When I was in primany school, the school canteen sold three types of sweet bun. These were the "Cream bun", the "Finger bun", and the curiously named "Chelsea bun". The cream bun did not contain actual cream (as this could not cope with the Australian climate) but instead contained an artificial sugar confection of vaguely cream like texture. The finger bun was long and thin and had pink icing on top, but the reason for the name was obvious from the shape. The Chelsea bun contained fruit, but the reason for the name was obscure to me. I knew vaguely that these sorts of buns were English in origin, but that was about all. I didn't really understand that in England, cream buns did contain actual cream (which didn't go bad due to the cooler weather), and my mind would have boggled had it known that I would one day have a friend (Sir Geoffrey de Havilland's great nephew, no less) who would regularly invite me to fine parties in a place in London called Chelsea, and that he would once or twice even take me for breakfast to a restaurant nearby called "The Chelsea Bun", where the bun may or may not have been invented.

And that is one of the fun things about life. As you grow older, your horizons widen. And you look back and you see that the clues as to how your horizons would widen were there all along, but that you just didn't understand them at the time or understand what they were.

(I started this post to comment on the fact that I had just had pork sausages and unsmoked bacon for breakfast, whereas a week ago in Australia I had beef sausages and smoked bacon. Unsmoked bacon is like cream buns with actual cream in them: not normal in Australia due to the climate).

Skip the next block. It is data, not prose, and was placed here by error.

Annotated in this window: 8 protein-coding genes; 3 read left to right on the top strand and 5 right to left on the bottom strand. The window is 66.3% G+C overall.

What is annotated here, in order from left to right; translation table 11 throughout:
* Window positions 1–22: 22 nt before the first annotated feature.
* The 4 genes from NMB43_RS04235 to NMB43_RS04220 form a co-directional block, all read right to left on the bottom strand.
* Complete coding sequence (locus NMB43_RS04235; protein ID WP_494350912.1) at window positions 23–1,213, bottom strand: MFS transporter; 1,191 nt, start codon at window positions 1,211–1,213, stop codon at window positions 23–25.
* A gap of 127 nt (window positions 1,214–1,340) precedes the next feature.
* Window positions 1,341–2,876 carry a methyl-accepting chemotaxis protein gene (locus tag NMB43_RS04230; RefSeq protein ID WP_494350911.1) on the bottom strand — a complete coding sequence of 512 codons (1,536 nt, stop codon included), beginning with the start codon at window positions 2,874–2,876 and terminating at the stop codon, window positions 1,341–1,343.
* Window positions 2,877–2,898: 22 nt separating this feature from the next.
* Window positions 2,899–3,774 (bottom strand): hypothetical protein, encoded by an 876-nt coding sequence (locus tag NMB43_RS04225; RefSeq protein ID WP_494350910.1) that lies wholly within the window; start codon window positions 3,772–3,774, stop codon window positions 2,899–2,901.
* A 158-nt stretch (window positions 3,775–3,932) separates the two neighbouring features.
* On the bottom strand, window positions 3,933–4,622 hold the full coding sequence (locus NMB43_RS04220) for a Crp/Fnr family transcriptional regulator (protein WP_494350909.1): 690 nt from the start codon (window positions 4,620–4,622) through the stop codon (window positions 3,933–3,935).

Friday, May 07, 2004


I have a piece on a train company with a stupid name over at Transport Blog.
My laptop becomes a little outdated

Intel is apparently about to release some new versions of the Pentium M. The previous fastest version ran at 1.7GHz, and the fastest version is now 2.0 GHz. (A rough rule of thumb is that a Pentium M gives equivalent performance to a Pentium 4 that is 50% faster in terms of clock speed, so we are talking equivalence to something like a 3.0GHz Pentium 4). There is also a 1.8GHz version and a new 1.7GHz version with physically smaller components than the old version. My laptop has a Pentium M at 1.4GHz, and this clock speed is probably not going to be common for very much longer, at least on relatively high end full size laptops.

This boosting of the range at the high speed end follows Intels announcement of improved Pentium M and Celeron M processors at the low voltage end about a month ago. In particular, there is a 1.1GHz Ultra Low voltage version. Presumably Sony will release a speed bumped version of the drool inducing TR series laptop with the new chip before long. It would be be nice if Sony could offer that machine with a larger hard drive as well at the same time (it presently tops out at 40GHz), but that depends on how quickly Toshiba can come up with a suitable drive. The TR series laptop uses a 1.8 inch hard drive sourced from Toshiba rather than the 2.5 inch drives that are common in most laptops. (Desktop machines normally use 3.5 inch drives). This is the same drive that Apple uses in the standard iPod. It is not a coincidence that the top of the line iPod also has 40Gbyte capacity. (The iPod mini uses a 1 inch drive sourced from Hitachi, that maxes out at 4Gbytes).